The 22-year-old Red River College grad recently launched an IndieGoGo campaign to help raise funds for a test run at the end of December, where she’ll be driving an ARCA (Automobile Racing Club of America) asphalt car for HARE (Hassler and Associates Racing Enterprises) Motorsports, at Daytona International Raceway.
“If I showed you a picture of an ARCA car, you’d be like, ‘Oh that’s a NASCAR’ because it looks identical,” says Balcaen. “Essentially that’s what it is, it’s just another form of pavement racing, it just mirrors NASCAR. It’s another gateway into NASCAR.”
This test run is vitally important for Balcaen’s career – completing it ensures she receives her ARCA license, thereby allowing her to race in 2015. To get there, she needs to raise $6,000 by Dec. 24.
“It’s very hard to show proof of return on investment for a test, because it’s not a race. There aren’t thousands of fans in the stands; you’re just testing a car. So it’s hard to really show the numbers that sponsors want – that’s why I thought that crowdfunding was [a good way to raise] money for the test.”
Balcaen has been racing for 12 years, but this will be her first time doing so for ARCA, a minor but professional league of stock car racing that’s used as a feeder series for NASCAR. She had her first chance to drive for NASCAR in November of this year, when she was one of only 20 drivers invited to participate in Rev Racing and NASCAR’s Drive for Diversity.
“It was my first time on pavement so that was a big difference obviously from being on dirt, which is what I’m used to racing on. But my lap times were super comparable to everyone else’s, and everyone else that was there races on pavement regularly.”
Although she didn’t make the team, which is common for first-time competitors, she tested really well in speed, fitness and media skills – all vital skills for professional drivers.
“Not only is racing a sport but it’s almost like a business where you need to be that full package. You need to be able to speak to people, you need to be professional and then on the driving side of things you need to be physically fit so you are a good driver.”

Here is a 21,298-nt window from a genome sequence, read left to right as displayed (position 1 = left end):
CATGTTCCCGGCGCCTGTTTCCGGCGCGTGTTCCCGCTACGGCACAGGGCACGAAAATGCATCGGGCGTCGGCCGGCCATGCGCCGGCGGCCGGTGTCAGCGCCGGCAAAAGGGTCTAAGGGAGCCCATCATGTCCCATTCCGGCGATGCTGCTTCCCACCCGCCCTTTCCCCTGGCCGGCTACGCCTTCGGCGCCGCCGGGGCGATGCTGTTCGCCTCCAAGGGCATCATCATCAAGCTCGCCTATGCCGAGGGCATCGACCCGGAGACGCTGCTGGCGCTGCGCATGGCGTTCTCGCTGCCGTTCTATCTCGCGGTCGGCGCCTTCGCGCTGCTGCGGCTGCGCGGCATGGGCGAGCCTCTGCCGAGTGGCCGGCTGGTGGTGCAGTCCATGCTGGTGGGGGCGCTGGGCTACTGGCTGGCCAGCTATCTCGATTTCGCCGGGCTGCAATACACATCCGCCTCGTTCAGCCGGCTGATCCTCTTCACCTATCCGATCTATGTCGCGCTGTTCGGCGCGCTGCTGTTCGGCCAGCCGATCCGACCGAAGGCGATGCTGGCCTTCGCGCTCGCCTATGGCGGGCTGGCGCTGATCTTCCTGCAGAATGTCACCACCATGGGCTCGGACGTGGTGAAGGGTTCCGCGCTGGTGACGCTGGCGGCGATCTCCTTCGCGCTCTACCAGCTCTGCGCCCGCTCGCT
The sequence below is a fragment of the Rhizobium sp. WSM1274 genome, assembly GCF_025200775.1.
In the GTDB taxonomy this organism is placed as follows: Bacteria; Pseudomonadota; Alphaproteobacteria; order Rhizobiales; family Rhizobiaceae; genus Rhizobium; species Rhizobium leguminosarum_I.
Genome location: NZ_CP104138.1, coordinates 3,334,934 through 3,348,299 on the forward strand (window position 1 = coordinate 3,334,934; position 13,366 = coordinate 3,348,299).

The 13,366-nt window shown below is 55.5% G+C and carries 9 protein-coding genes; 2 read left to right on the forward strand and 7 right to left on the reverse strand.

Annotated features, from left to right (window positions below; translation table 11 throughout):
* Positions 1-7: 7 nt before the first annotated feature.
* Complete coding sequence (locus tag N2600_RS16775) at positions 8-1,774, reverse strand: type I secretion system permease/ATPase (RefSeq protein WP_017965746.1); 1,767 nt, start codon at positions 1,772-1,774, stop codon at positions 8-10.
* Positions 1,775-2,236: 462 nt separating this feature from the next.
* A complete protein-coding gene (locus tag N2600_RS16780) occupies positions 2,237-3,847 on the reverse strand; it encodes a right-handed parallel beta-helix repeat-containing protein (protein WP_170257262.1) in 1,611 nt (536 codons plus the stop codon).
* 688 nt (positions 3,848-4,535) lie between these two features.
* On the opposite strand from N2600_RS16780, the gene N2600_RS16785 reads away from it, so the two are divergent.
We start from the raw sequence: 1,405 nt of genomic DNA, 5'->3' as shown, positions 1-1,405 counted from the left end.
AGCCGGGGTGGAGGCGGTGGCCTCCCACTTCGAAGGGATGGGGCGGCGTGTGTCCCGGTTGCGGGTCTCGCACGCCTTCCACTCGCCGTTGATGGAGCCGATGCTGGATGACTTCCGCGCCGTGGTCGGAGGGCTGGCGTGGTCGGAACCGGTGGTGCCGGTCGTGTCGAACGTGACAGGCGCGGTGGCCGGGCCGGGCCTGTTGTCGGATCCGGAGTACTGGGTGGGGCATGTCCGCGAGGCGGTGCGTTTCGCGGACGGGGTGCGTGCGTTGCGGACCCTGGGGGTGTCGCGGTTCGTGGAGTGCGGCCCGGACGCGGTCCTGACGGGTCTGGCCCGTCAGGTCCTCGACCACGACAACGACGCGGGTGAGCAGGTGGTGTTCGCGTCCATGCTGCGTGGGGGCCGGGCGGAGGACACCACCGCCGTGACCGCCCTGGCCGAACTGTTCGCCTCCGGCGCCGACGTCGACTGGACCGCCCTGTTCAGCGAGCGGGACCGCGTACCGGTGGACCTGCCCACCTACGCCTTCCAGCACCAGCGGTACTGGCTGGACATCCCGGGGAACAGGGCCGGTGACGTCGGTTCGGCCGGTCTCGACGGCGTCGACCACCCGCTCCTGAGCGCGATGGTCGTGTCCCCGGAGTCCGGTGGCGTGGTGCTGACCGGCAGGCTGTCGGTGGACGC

That’s where Balcaen’s RRC diploma in Business Administration comes in handy. She graduated from the program in 2013.
“It gave me all the fundamental skills I needed as far as marketing skills, professional skills, public speaking skills – just everything, from little things like knowing what return on investment is,” she explains. “Also being able to say, ‘Yeah I’m a race car driver, but I also have a Business diploma.’ A lot of NASCAR drivers graduate out of high school and are in to NASCAR.”
After graduating from RRC, Balcean tried a year at university but didn’t like it.
“I was way more comfortable at Red River, it was more of a high school feel but you felt like you were still learning. Whereas at university it’s more like, ‘Here’s your book, here’s your assignment, go do it.’”
It’s only been a year since Balcaen decided to focus on racing full time.
“Sitting in class at University of Manitoba I realized, ‘What am I doing here? This isn’t what I’m meant to do. I’m meant to race cars – this is what I’m passionate about, this is what I love and I want to try go after my dream.’”
She’s amazed at how far she’s come in that time.
“I just want everyone to know: don’t let anyone tell you you can’t do something. As cliché as that sounds, it’s so true… I deal with a lot of negative feedback and stuff just because I am a female in a male dominated sport and I look like a girl. I’m girly, so I’m not always taken seriously. But I think if you just keep your love and passion and determination you can do anything you set your mind to.”
Balcaen spent five years driving Go-Kart and another five in Lightning Sprints; this year she started driving a 410 Sprint Car, and later this month will be in her first ARCA race.
That means she’s also driving a lot faster – from about 120 miles an hour on dirt tracks to 200 miles an hour at Daytona.
Despite the speed, Balcaen says she doesn’t get scared.
“The only thing I’m afraid of in driving is failing or not being able to race.”
In the past year, she’s also had to step up her search for sponsors, and in the case of her crowdfunding campaign, her fans, too.
“The (ARCA) owners really want me to drive for them, but everything in racing comes down to sponsorship money. Once we can secure a sponsor, I can be their driver, but until then I don’t have that type of money to put out and neither do they.”
To secure an ARCA car, Balcaen needs sponsorships that top six figures. In the meantime, she’s focusing on her $6,000 crowdfunding goal – without which, she won’t be able to race in ARCA anyway.
For more on RRC’s Business Administration program, click here.
Profile by Stacy Cardigan Smith (Creative Communications, 2006)